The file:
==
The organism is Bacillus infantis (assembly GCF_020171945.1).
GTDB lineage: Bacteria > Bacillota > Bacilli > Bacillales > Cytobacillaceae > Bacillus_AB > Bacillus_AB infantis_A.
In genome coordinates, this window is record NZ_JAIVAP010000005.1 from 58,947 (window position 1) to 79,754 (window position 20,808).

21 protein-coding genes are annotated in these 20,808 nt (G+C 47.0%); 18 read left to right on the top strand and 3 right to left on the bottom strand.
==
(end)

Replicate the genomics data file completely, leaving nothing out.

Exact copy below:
The organism is Bacillus infantis (assembly GCF_020171945.1).
GTDB lineage: Bacteria > Bacillota > Bacilli > Bacillales > Cytobacillaceae > Bacillus_AB > Bacillus_AB infantis_A.
In genome coordinates, this window is record NZ_JAIVAP010000005.1 from 58,947 (window position 1) to 79,754 (window position 20,808).

21 protein-coding genes are annotated in these 20,808 nt (G+C 47.0%); 18 read left to right on the top strand and 3 right to left on the bottom strand.